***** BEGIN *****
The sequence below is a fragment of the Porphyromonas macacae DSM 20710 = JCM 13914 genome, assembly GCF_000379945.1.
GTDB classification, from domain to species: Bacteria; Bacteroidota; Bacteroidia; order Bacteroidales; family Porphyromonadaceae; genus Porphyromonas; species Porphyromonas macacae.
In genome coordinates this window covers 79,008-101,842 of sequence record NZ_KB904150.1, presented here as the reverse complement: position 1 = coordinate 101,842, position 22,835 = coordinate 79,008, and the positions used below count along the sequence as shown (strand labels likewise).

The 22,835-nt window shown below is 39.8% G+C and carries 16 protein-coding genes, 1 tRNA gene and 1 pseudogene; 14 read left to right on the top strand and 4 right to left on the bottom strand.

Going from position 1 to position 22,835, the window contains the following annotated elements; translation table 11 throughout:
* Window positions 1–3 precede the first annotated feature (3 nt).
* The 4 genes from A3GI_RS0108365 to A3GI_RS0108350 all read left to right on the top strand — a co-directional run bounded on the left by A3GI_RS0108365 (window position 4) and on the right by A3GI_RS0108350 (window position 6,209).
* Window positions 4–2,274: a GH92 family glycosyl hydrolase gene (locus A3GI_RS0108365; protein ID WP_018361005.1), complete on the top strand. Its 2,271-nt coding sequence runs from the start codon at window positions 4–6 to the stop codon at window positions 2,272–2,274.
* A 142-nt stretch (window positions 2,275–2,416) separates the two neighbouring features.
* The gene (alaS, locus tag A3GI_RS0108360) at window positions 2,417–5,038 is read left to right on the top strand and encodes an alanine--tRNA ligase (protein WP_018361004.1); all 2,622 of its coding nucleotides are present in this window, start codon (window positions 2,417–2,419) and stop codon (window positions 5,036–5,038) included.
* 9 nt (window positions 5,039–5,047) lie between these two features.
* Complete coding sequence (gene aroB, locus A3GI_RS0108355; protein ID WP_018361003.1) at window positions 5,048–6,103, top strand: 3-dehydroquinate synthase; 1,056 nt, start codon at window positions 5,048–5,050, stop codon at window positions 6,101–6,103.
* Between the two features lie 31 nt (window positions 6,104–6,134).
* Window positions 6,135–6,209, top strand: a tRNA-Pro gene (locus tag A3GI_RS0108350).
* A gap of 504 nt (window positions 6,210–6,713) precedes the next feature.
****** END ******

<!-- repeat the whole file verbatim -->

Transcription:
The sequence below is a fragment of the Porphyromonas macacae DSM 20710 = JCM 13914 genome, assembly GCF_000379945.1.
GTDB classification, from domain to species: Bacteria; Bacteroidota; Bacteroidia; order Bacteroidales; family Porphyromonadaceae; genus Porphyromonas; species Porphyromonas macacae.
In genome coordinates this window covers 79,008-101,842 of sequence record NZ_KB904150.1, presented here as the reverse complement: position 1 = coordinate 101,842, position 22,835 = coordinate 79,008, and the positions used below count along the sequence as shown (strand labels likewise).

The 22,835-nt window shown below is 39.8% G+C and carries 16 protein-coding genes, 1 tRNA gene and 1 pseudogene; 14 read left to right on the top strand and 4 right to left on the bottom strand.

Going from position 1 to position 22,835, the window contains the following annotated elements; translation table 11 throughout:
* Window positions 1–3 precede the first annotated feature (3 nt).
* The 4 genes from A3GI_RS0108365 to A3GI_RS0108350 all read left to right on the top strand — a co-directional run bounded on the left by A3GI_RS0108365 (window position 4) and on the right by A3GI_RS0108350 (window position 6,209).
* Window positions 4–2,274: a GH92 family glycosyl hydrolase gene (locus A3GI_RS0108365; protein ID WP_018361005.1), complete on the top strand. Its 2,271-nt coding sequence runs from the start codon at window positions 4–6 to the stop codon at window positions 2,272–2,274.
* A 142-nt stretch (window positions 2,275–2,416) separates the two neighbouring features.
* The gene (alaS, locus tag A3GI_RS0108360) at window positions 2,417–5,038 is read left to right on the top strand and encodes an alanine--tRNA ligase (protein WP_018361004.1); all 2,622 of its coding nucleotides are present in this window, start codon (window positions 2,417–2,419) and stop codon (window positions 5,036–5,038) included.
* 9 nt (window positions 5,039–5,047) lie between these two features.
* Complete coding sequence (gene aroB, locus A3GI_RS0108355; protein ID WP_018361003.1) at window positions 5,048–6,103, top strand: 3-dehydroquinate synthase; 1,056 nt, start codon at window positions 5,048–5,050, stop codon at window positions 6,101–6,103.
* Between the two features lie 31 nt (window positions 6,104–6,134).
* Window positions 6,135–6,209, top strand: a tRNA-Pro gene (locus tag A3GI_RS0108350).
* A gap of 504 nt (window positions 6,210–6,713) precedes the next feature.